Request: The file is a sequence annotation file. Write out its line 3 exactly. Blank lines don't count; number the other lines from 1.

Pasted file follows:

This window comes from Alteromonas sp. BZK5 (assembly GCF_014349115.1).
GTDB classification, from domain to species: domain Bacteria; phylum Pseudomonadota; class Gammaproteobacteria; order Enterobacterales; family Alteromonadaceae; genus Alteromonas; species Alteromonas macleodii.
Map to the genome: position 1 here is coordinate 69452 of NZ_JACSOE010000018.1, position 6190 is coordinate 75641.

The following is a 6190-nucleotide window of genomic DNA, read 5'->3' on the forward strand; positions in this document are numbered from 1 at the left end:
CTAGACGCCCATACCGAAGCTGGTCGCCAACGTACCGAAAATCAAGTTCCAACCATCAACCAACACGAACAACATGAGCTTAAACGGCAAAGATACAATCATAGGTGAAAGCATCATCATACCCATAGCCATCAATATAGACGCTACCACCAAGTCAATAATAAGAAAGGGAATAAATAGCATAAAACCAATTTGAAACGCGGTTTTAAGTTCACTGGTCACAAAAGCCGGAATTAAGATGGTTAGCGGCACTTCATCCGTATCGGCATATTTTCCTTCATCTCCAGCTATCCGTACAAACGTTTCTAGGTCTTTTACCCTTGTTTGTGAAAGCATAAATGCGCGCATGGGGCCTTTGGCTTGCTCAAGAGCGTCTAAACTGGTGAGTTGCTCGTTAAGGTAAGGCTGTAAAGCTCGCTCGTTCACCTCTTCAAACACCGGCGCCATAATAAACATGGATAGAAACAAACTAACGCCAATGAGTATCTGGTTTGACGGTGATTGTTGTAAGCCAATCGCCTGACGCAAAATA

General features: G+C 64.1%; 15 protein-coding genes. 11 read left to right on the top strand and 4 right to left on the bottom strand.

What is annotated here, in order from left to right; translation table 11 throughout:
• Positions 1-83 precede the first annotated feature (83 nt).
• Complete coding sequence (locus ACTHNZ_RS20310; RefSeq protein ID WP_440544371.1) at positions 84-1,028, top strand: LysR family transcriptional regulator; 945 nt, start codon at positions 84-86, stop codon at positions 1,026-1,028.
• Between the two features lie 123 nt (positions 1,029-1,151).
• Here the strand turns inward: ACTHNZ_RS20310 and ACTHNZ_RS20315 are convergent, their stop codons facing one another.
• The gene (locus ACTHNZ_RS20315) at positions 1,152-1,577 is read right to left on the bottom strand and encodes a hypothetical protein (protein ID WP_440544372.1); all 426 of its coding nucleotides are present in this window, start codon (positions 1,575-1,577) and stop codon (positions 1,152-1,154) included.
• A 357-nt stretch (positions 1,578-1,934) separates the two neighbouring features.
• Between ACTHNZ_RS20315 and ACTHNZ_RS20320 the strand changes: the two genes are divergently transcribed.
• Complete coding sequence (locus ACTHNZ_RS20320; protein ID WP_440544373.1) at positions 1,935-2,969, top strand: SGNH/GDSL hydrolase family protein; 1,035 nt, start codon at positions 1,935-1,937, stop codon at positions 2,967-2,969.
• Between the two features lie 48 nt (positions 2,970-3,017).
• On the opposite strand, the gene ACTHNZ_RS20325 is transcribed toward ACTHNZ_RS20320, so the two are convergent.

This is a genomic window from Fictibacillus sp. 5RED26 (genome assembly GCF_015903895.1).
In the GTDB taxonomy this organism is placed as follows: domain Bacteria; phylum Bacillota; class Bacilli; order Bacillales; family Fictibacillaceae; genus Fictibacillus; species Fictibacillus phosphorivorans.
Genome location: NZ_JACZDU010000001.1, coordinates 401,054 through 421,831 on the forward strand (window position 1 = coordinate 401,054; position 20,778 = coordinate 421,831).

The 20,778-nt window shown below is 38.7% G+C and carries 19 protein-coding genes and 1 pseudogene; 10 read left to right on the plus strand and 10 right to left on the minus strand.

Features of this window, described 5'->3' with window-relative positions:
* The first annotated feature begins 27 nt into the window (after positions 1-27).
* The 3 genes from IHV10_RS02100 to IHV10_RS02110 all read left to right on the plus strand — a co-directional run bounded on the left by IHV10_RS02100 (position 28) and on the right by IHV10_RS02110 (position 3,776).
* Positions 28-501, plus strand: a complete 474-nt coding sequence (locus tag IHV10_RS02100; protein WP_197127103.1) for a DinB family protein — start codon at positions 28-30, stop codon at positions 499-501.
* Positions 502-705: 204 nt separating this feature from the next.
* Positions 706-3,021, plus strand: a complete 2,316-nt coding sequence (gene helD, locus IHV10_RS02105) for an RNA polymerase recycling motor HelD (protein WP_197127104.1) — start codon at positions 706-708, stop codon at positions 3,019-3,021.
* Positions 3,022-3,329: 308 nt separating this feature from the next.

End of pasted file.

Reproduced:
Map to the genome: position 1 here is coordinate 69452 of NZ_JACSOE010000018.1, position 6190 is coordinate 75641.